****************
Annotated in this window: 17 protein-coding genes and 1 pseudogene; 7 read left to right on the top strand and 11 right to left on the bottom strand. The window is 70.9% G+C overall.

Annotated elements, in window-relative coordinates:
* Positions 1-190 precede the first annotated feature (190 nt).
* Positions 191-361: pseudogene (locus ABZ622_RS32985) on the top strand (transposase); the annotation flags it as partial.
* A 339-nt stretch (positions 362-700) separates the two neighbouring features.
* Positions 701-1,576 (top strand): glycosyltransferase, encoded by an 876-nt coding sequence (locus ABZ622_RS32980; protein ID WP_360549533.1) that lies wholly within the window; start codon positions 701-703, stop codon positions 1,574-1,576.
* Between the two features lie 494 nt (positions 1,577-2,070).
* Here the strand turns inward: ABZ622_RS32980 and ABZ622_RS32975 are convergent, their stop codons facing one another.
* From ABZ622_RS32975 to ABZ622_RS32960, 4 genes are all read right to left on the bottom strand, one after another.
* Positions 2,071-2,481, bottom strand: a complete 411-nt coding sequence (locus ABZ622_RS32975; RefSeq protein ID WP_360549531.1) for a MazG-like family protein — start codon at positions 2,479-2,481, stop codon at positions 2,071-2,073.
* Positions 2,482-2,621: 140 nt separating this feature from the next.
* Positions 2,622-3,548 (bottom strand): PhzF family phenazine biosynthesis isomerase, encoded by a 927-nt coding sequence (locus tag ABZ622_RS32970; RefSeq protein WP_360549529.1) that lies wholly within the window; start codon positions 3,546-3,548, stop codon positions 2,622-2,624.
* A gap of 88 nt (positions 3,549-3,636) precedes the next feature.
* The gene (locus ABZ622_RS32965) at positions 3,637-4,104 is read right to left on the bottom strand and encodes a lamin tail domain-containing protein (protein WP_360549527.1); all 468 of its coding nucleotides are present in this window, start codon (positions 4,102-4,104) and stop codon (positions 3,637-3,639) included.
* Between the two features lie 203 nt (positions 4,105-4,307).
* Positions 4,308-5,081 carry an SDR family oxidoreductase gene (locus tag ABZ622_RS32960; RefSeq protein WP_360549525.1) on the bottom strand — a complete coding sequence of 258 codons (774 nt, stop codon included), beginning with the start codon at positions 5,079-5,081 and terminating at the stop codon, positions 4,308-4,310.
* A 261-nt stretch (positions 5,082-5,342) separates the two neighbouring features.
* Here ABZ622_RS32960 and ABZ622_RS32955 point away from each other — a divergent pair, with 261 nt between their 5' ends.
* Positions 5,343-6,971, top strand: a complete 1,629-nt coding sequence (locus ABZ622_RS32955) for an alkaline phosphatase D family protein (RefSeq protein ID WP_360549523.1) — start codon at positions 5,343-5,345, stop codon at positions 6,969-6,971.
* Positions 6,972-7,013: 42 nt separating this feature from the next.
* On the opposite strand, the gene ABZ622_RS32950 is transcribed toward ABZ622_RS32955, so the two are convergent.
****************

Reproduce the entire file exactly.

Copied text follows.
Annotated in this window: 17 protein-coding genes and 1 pseudogene; 7 read left to right on the top strand and 11 right to left on the bottom strand. The window is 70.9% G+C overall.

Annotated elements, in window-relative coordinates:
* Positions 1-190 precede the first annotated feature (190 nt).
* Positions 191-361: pseudogene (locus ABZ622_RS32985) on the top strand (transposase); the annotation flags it as partial.
* A 339-nt stretch (positions 362-700) separates the two neighbouring features.
* Positions 701-1,576 (top strand): glycosyltransferase, encoded by an 876-nt coding sequence (locus ABZ622_RS32980; protein ID WP_360549533.1) that lies wholly within the window; start codon positions 701-703, stop codon positions 1,574-1,576.
* Between the two features lie 494 nt (positions 1,577-2,070).
* Here the strand turns inward: ABZ622_RS32980 and ABZ622_RS32975 are convergent, their stop codons facing one another.
* From ABZ622_RS32975 to ABZ622_RS32960, 4 genes are all read right to left on the bottom strand, one after another.
* Positions 2,071-2,481, bottom strand: a complete 411-nt coding sequence (locus ABZ622_RS32975; RefSeq protein ID WP_360549531.1) for a MazG-like family protein — start codon at positions 2,479-2,481, stop codon at positions 2,071-2,073.
* Positions 2,482-2,621: 140 nt separating this feature from the next.
* Positions 2,622-3,548 (bottom strand): PhzF family phenazine biosynthesis isomerase, encoded by a 927-nt coding sequence (locus tag ABZ622_RS32970; RefSeq protein WP_360549529.1) that lies wholly within the window; start codon positions 3,546-3,548, stop codon positions 2,622-2,624.
* A gap of 88 nt (positions 3,549-3,636) precedes the next feature.
* The gene (locus ABZ622_RS32965) at positions 3,637-4,104 is read right to left on the bottom strand and encodes a lamin tail domain-containing protein (protein WP_360549527.1); all 468 of its coding nucleotides are present in this window, start codon (positions 4,102-4,104) and stop codon (positions 3,637-3,639) included.
* Between the two features lie 203 nt (positions 4,105-4,307).
* Positions 4,308-5,081 carry an SDR family oxidoreductase gene (locus tag ABZ622_RS32960; RefSeq protein WP_360549525.1) on the bottom strand — a complete coding sequence of 258 codons (774 nt, stop codon included), beginning with the start codon at positions 5,079-5,081 and terminating at the stop codon, positions 4,308-4,310.
* A 261-nt stretch (positions 5,082-5,342) separates the two neighbouring features.
* Here ABZ622_RS32960 and ABZ622_RS32955 point away from each other — a divergent pair, with 261 nt between their 5' ends.
* Positions 5,343-6,971, top strand: a complete 1,629-nt coding sequence (locus ABZ622_RS32955) for an alkaline phosphatase D family protein (RefSeq protein ID WP_360549523.1) — start codon at positions 5,343-5,345, stop codon at positions 6,969-6,971.
* Positions 6,972-7,013: 42 nt separating this feature from the next.
* On the opposite strand, the gene ABZ622_RS32950 is transcribed toward ABZ622_RS32955, so the two are convergent.